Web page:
One of my friends there, who was also undocumented, had been accepted and received financial aid at Sarah Lawrence the year before I applied. She helped me get the college-application fee waived and convinced me that I should apply. I should be used to living in limbo, but waiting for that decision was hard. Being undocumented in this country means being worn down every day. I wasn’t used to having good things happen to me, and the fact that this college believed in me and thought I was worthy blew my mind.
Your joy and relief are clear in the video when you open the acceptance email from Sarah Lawrence. What happened, though, when you realized that, even with financial aid, it was out of reach?
That was actually a part of the documentary that I refused to film. I couldn’t bring myself to come to the camera and tell everyone that having come so close, I couldn’t go.
I was in a slump for a while and retreating back to these dark places, but I had met counselors who told me, "You can make a stronger case for yourself. You can appeal." I got letters from state leaders and even a handwritten letter from my mother in Spanish saying what a difference this would mean for me.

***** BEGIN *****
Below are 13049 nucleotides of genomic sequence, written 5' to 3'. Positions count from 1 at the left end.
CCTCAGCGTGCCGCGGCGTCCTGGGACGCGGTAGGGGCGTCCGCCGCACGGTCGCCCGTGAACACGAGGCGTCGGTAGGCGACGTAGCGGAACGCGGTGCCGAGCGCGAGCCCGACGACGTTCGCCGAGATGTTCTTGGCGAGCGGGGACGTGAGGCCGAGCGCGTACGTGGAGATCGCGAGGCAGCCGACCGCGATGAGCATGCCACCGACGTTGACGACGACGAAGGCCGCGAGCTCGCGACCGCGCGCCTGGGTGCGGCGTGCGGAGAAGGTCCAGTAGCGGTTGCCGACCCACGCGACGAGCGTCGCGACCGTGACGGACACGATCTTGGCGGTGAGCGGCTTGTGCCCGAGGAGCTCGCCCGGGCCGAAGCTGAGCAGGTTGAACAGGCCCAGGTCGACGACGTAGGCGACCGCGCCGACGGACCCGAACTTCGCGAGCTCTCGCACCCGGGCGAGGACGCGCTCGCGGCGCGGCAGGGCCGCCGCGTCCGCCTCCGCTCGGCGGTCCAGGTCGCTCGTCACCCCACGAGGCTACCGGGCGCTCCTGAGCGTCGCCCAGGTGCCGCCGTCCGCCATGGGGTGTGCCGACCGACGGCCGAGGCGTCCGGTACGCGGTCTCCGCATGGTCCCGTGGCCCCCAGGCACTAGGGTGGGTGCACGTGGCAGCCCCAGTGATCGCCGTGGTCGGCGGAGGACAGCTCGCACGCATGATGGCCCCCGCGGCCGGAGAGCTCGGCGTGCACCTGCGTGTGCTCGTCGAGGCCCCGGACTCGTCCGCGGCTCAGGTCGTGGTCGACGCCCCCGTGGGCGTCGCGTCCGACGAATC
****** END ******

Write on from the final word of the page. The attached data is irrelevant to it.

Eventually, I got a scholarship covering 99 percent. It’s been such an emotional roller coaster. I still don’t believe it.
How difficult was it to switch from activism to academe?
That’s a struggle to this day. The academic world still seems to believe that everything we can learn is in a textbook or is in the classroom. So much of what I learned happened in factories, in construction, and being with people who work 16 hours a day to support their families.
Even while at Sarah Lawrence, I prioritized my community-service work over my homework. We were still tackling deportation proceedings against members of our community, so juggling everything was hard. I had been out of school for seven years, so I was really doubting myself. I didn’t think my writing was up to par, and I had to relearn how to write an academic essay. My first year was kind of a black hole.
The professor was making the point that black people are better off now than they were in the 60s, but he hadn’t lived in the rural South. I distinctly remembered the case of a black boy who was found hanging from a playground swing in North Carolina, so I disagreed. But I was already feeling intimidated by the class and the professor.
I’ve gotten better at choosing classes. The public-policy classes I’ve taken since then have been earth-shattering.